Fellow Uber engineer here (though we missed each other by a few years). I just came across your project on Twitter
I found your visual programming environment super interesting and inspiring
In a moment, I had already dreamed up the possibility of using something like Birch to develop whole ecosystems of microservices
In particular, I would be interested in leveraging this sort of visual environment so that the entire programming experience is ‘elevated’ beyond and away from traditional source files, directories, local environments, dependencies, CI/CD, metrics, debugging, profiling, etc.
Birch is an IDE – a next-gen one. It integrates with Git. It is collaborative. It is not file-based; rather, it is more like a code database. It is connected to the production environment and leverages it for live information.
Programmers implement business logic by writing small, single-responsibility units of code. These Units depend on other units, forming a tree (not graph). Groups of units are grouped into modules/packages for organization. Birch then helps the programmer visualize and understand the dependency tree. E.g. it will be visually clear when the tree has accidentally turned into a graph, or when an undesired dependency across modules is introduced (e.g. layered architectures).
Aided with static program information, Birch can visualize all sorts of relations from the code:
- Only types, which helps the programmer understand the ‘model’ they are programming with.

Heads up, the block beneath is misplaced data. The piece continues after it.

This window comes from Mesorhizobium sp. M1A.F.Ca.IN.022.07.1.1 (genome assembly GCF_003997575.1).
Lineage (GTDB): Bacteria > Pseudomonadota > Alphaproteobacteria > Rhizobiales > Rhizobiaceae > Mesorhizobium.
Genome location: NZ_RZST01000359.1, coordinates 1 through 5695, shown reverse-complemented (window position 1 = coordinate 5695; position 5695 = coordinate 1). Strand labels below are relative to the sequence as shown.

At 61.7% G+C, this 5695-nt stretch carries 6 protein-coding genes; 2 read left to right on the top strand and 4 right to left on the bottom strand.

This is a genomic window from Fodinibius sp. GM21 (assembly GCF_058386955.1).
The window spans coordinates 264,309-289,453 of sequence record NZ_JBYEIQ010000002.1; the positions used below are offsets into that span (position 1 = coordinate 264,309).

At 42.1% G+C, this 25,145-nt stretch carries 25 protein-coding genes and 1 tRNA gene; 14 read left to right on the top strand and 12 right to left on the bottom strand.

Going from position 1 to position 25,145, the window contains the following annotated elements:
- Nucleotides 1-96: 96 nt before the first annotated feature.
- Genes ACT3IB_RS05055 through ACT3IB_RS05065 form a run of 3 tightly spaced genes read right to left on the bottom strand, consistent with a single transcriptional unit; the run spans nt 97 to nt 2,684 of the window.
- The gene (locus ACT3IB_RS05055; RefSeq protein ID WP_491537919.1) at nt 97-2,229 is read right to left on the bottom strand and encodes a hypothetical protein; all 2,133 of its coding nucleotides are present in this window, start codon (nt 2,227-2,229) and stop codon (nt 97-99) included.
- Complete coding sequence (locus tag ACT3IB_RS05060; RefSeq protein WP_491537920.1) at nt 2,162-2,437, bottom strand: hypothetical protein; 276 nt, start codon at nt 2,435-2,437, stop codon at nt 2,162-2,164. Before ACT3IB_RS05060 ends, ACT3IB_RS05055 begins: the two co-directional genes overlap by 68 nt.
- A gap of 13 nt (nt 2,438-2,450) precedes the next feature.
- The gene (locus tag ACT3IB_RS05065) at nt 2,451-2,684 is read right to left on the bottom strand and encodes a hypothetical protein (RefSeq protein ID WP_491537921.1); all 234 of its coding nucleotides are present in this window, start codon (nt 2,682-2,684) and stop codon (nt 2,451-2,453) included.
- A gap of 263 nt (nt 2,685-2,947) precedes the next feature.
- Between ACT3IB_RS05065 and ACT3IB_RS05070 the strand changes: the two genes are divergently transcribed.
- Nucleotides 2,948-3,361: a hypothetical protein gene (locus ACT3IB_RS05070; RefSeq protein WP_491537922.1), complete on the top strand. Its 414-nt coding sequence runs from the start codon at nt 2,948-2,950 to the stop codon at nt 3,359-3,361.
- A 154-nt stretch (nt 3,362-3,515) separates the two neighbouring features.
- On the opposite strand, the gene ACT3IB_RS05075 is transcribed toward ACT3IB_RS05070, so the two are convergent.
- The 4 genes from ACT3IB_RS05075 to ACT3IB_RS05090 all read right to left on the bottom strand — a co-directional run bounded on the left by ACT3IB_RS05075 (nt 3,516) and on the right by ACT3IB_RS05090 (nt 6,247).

- Per-endpoint, showing the complete flow of a request.
Birch instruments Units with metrics/tracing/profiling and is capable of showing results live from the production environment.
Units can be hot-swapped. Birch implements canary+gradual deployment strategies for per-Unit/Module deployment. Together with the above instrumentation, a programmer is able to e.g. derive empirical data about a particular optimization directly from the production environment.
Far-fetched: support for polyglot development. A Service is composed of multiple Modules, each of which may be programmed in a different language. Depending on each language pair’s interop boundaries, cross-Module communication happens over a regular ABI call convention, or over shared memory, or sockets, or anything else. Regardless, Birch provides auto-codegen’d, idiomatic APIs for each Module-Language pair. OR: something like GraalVM could be used.
I don’t know, perhaps my ignorance on the visual programming space is showing – it’s certainly possible that most things I’m thinking of have already been tried somewhere
Now that I think about, this is somewhat related to the Unison language.
Anyway, of course all of this requires an insane amount of work. Still, it’s been fun to dream it up!